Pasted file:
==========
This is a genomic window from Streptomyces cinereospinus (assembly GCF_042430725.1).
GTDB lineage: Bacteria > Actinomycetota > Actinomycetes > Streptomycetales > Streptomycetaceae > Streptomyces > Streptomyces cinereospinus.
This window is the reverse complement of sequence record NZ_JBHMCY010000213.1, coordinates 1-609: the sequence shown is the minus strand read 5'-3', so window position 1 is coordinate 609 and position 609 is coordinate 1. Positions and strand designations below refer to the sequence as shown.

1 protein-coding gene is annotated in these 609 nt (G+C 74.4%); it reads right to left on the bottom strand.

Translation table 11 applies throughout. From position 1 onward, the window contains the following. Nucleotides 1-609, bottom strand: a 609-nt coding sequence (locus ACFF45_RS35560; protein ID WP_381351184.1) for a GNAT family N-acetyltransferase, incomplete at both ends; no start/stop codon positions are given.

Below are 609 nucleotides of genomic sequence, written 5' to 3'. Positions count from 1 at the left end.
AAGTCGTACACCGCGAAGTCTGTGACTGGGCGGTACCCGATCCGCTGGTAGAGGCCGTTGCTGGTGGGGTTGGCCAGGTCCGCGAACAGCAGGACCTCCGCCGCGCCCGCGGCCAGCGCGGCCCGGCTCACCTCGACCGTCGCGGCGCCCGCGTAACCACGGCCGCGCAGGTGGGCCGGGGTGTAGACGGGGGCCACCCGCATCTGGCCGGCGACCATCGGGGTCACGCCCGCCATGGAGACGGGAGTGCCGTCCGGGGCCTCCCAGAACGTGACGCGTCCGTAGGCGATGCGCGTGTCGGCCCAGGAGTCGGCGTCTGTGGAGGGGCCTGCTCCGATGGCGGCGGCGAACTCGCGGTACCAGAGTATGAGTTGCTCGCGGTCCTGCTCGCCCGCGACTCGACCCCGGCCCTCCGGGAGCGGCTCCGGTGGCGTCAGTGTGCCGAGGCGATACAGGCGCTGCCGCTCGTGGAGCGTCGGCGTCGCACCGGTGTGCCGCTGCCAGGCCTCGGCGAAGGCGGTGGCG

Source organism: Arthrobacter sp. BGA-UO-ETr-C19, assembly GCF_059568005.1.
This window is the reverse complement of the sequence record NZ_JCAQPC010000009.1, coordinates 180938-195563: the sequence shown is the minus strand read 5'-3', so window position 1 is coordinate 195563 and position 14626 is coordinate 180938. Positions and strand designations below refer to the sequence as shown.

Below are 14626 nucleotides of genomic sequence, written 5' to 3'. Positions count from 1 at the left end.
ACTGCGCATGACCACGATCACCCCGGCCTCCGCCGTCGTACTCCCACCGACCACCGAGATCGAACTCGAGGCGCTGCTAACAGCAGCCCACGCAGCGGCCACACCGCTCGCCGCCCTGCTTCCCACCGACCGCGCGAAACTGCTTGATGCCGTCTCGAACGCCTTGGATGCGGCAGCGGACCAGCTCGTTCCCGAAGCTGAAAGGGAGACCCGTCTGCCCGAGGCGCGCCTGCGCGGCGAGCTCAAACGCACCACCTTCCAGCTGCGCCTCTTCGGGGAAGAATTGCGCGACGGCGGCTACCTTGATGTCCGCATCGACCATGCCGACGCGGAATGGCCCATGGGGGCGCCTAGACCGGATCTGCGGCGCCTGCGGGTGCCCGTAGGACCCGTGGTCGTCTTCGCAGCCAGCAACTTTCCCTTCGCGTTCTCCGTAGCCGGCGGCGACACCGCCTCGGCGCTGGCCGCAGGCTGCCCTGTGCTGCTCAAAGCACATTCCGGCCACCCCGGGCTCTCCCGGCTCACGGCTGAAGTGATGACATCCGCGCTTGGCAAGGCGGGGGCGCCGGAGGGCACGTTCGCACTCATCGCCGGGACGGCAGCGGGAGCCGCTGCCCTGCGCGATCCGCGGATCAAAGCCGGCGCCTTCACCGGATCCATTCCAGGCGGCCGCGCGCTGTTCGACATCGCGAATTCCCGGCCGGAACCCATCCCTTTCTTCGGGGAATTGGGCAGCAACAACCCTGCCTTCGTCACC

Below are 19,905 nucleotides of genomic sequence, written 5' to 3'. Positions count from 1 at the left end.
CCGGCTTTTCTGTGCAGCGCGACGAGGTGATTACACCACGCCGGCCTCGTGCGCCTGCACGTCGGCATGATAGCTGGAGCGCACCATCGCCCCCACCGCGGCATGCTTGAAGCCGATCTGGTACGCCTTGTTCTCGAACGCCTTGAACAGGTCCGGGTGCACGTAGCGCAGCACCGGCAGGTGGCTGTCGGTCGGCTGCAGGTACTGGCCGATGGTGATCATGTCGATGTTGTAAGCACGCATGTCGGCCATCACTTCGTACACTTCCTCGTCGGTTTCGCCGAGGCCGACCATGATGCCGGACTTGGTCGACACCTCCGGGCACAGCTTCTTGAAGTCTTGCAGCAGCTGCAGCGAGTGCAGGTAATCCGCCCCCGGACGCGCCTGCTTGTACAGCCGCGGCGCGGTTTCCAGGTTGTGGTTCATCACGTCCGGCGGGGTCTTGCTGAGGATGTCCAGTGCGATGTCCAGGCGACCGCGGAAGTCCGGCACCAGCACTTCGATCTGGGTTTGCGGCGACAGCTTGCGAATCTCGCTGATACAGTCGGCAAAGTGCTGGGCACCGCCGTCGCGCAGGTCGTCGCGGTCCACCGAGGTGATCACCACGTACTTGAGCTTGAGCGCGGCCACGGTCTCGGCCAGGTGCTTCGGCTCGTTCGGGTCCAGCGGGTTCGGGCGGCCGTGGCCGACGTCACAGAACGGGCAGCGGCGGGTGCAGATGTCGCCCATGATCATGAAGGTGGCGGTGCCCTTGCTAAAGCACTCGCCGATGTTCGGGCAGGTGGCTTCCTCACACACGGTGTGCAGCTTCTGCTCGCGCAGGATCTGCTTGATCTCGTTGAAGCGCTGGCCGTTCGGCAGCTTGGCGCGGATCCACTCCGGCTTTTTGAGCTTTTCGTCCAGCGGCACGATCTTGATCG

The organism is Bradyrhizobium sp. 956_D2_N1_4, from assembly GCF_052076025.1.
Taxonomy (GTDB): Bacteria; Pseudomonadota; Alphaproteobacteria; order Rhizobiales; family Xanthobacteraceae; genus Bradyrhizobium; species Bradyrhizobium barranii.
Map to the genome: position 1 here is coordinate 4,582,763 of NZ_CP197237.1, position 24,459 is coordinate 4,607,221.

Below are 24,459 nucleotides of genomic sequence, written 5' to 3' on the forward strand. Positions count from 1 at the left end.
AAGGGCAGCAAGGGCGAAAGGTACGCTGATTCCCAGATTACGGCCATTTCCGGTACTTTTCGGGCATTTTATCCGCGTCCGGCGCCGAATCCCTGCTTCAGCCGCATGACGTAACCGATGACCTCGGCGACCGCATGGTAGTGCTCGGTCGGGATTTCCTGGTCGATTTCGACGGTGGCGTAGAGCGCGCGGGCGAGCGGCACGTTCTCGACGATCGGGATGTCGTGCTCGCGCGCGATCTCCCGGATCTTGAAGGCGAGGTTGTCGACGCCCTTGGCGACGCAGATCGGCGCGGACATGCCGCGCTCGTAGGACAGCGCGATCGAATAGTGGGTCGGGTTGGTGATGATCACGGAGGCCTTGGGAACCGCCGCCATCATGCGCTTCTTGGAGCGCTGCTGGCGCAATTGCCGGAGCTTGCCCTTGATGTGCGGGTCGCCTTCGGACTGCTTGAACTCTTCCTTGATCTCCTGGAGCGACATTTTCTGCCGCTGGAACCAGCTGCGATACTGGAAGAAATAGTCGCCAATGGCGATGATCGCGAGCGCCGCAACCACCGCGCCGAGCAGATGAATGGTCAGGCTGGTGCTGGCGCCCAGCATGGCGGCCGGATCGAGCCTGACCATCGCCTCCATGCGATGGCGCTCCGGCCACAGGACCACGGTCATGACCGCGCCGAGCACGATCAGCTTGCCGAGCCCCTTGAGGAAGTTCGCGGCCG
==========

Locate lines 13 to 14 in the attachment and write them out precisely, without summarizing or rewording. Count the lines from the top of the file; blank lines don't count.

CCGGCTTTTCTGTGCAGCGCGACGAGGTGATTACACCACGCCGGCCTCGTGCGCCTGCACGTCGGCATGATAGCTGGAGCGCACCATCGCCCCCACCGCGGCATGCTTGAAGCCGATCTGGTACGCCTTGTTCTCGAACGCCTTGAACAGGTCCGGGTGCACGTAGCGCAGCACCGGCAGGTGGCTGTCGGTCGGCTGCAGGTACTGGCCGATGGTGATCATGTCGATGTTGTAAGCACGCATGTCGGCCATCACTTCGTACACTTCCTCGTCGGTTTCGCCGAGGCCGACCATGATGCCGGACTTGGTCGACACCTCCGGGCACAGCTTCTTGAAGTCTTGCAGCAGCTGCAGCGAGTGCAGGTAATCCGCCCCCGGACGCGCCTGCTTGTACAGCCGCGGCGCGGTTTCCAGGTTGTGGTTCATCACGTCCGGCGGGGTCTTGCTGAGGATGTCCAGTGCGATGTCCAGGCGACCGCGGAAGTCCGGCACCAGCACTTCGATCTGGGTTTGCGGCGACAGCTTGCGAATCTCGCTGATACAGTCGGCAAAGTGCTGGGCACCGCCGTCGCGCAGGTCGTCGCGGTCCACCGAGGTGATCACCACGTACTTGAGCTTGAGCGCGGCCACGGTCTCGGCCAGGTGCTTCGGCTCGTTCGGGTCCAGCGGGTTCGGGCGGCCGTGGCCGACGTCACAGAACGGGCAGCGGCGGGTGCAGATGTCGCCCATGATCATGAAGGTGGCGGTGCCCTTGCTAAAGCACTCGCCGATGTTCGGGCAGGTGGCTTCCTCACACACGGTGTGCAGCTTCTGCTCGCGCAGGATCTGCTTGATCTCGTTGAAGCGCTGGCCGTTCGGCAGCTTGGCGCGGATCCACTCCGGCTTTTTGAGCTTTTCGTCCAGCGGCACGATCTTGATCG

The organism is Bradyrhizobium sp. 956_D2_N1_4, from assembly GCF_052076025.1.